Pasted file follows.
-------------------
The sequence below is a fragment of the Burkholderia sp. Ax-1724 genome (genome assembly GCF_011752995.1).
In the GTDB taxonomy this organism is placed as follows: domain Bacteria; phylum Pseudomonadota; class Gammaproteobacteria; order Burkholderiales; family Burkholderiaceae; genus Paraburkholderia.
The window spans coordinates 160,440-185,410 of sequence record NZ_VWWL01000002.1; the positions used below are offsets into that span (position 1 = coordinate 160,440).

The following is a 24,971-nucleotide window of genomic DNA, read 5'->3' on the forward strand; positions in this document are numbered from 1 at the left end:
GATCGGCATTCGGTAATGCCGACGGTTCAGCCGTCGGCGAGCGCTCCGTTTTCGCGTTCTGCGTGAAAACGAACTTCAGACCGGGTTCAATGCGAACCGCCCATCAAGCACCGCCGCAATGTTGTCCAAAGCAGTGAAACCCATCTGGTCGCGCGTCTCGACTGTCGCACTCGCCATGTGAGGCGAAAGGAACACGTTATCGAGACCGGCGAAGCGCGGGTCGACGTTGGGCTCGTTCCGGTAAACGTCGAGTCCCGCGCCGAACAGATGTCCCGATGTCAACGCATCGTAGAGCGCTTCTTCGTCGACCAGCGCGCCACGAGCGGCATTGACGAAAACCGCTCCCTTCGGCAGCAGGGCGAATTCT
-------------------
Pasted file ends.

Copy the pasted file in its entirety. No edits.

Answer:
The sequence below is a fragment of the Burkholderia sp. Ax-1724 genome (genome assembly GCF_011752995.1).
In the GTDB taxonomy this organism is placed as follows: domain Bacteria; phylum Pseudomonadota; class Gammaproteobacteria; order Burkholderiales; family Burkholderiaceae; genus Paraburkholderia.
The window spans coordinates 160,440-185,410 of sequence record NZ_VWWL01000002.1; the positions used below are offsets into that span (position 1 = coordinate 160,440).

The following is a 24,971-nucleotide window of genomic DNA, read 5'->3' on the forward strand; positions in this document are numbered from 1 at the left end:
GATCGGCATTCGGTAATGCCGACGGTTCAGCCGTCGGCGAGCGCTCCGTTTTCGCGTTCTGCGTGAAAACGAACTTCAGACCGGGTTCAATGCGAACCGCCCATCAAGCACCGCCGCAATGTTGTCCAAAGCAGTGAAACCCATCTGGTCGCGCGTCTCGACTGTCGCACTCGCCATGTGAGGCGAAAGGAACACGTTATCGAGACCGGCGAAGCGCGGGTCGACGTTGGGCTCGTTCCGGTAAACGTCGAGTCCCGCGCCGAACAGATGTCCCGATGTCAACGCATCGTAGAGCGCTTCTTCGTCGACCAGCGCGCCACGAGCGGCATTGACGAAAACCGCTCCCTTCGGCAGCAGGGCGAATTCT